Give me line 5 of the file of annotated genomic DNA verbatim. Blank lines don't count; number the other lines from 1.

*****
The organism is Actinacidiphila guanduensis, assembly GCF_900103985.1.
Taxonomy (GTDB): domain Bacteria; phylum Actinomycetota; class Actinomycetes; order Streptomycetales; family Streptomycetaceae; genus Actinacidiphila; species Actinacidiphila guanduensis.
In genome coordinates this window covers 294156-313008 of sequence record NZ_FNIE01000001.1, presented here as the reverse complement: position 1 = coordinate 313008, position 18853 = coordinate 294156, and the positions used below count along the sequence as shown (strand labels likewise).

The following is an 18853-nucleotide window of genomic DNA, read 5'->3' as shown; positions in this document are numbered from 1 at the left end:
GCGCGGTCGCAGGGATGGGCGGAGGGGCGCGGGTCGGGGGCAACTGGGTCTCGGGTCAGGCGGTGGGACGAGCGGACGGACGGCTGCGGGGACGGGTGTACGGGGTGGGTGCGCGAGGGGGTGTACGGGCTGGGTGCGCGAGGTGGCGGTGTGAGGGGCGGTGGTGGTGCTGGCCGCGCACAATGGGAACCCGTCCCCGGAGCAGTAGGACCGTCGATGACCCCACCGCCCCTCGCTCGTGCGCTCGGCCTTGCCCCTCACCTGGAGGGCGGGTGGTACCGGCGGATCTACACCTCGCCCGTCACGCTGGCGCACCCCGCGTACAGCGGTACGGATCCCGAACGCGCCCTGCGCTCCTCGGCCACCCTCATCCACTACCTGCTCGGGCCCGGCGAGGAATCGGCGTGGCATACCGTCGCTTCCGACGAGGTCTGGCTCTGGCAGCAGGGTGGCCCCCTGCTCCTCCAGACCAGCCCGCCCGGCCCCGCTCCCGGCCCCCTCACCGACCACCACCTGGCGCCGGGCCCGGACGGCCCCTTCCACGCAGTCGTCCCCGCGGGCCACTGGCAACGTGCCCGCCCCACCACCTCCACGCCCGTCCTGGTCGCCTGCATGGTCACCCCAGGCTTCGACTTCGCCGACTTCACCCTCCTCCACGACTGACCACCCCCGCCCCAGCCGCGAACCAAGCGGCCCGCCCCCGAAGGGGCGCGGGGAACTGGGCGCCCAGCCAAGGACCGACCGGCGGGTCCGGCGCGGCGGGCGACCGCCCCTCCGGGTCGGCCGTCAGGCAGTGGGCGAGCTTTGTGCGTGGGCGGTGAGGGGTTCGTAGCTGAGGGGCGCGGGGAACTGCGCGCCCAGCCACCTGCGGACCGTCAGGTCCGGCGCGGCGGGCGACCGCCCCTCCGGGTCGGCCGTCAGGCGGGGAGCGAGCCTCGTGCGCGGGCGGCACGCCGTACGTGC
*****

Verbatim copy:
GCGCGGTCGCAGGGATGGGCGGAGGGGCGCGGGTCGGGGGCAACTGGGTCTCGGGTCAGGCGGTGGGACGAGCGGACGGACGGCTGCGGGGACGGGTGTACGGGGTGGGTGCGCGAGGGGGTGTACGGGCTGGGTGCGCGAGGTGGCGGTGTGAGGGGCGGTGGTGGTGCTGGCCGCGCACAATGGGAACCCGTCCCCGGAGCAGTAGGACCGTCGATGACCCCACCGCCCCTCGCTCGTGCGCTCGGCCTTGCCCCTCACCTGGAGGGCGGGTGGTACCGGCGGATCTACACCTCGCCCGTCACGCTGGCGCACCCCGCGTACAGCGGTACGGATCCCGAACGCGCCCTGCGCTCCTCGGCCACCCTCATCCACTACCTGCTCGGGCCCGGCGAGGAATCGGCGTGGCATACCGTCGCTTCCGACGAGGTCTGGCTCTGGCAGCAGGGTGGCCCCCTGCTCCTCCAGACCAGCCCGCCCGGCCCCGCTCCCGGCCCCCTCACCGACCACCACCTGGCGCCGGGCCCGGACGGCCCCTTCCACGCAGTCGTCCCCGCGGGCCACTGGCAACGTGCCCGCCCCACCACCTCCACGCCCGTCCTGGTCGCCTGCATGGTCACCCCAGGCTTCGACTTCGCCGACTTCACCCTCCTCCACGACTGACCACCCCCGCCCCAGCCGCGAACCAAGCGGCCCGCCCCCGAAGGGGCGCGGGGAACTGGGCGCCCAGCCAAGGACCGACCGGCGGGTCCGGCGCGGCGGGCGACCGCCCCTCCGGGTCGGCCGTCAGGCAGTGGGCGAGCTTTGTGCGTGGGCGGTGAGGGGTTCGTAGCTGAGGGGCGCGGGGAACTGCGCGCCCAGCCACCTGCGGACCGTCAGGTCCGGCGCGGCGGGCGACCGCCCCTCCGGGTCGGCCGTCAGGCGGGGAGCGAGCCTCGTGCGCGGGCGGCACGCCGTACGTGC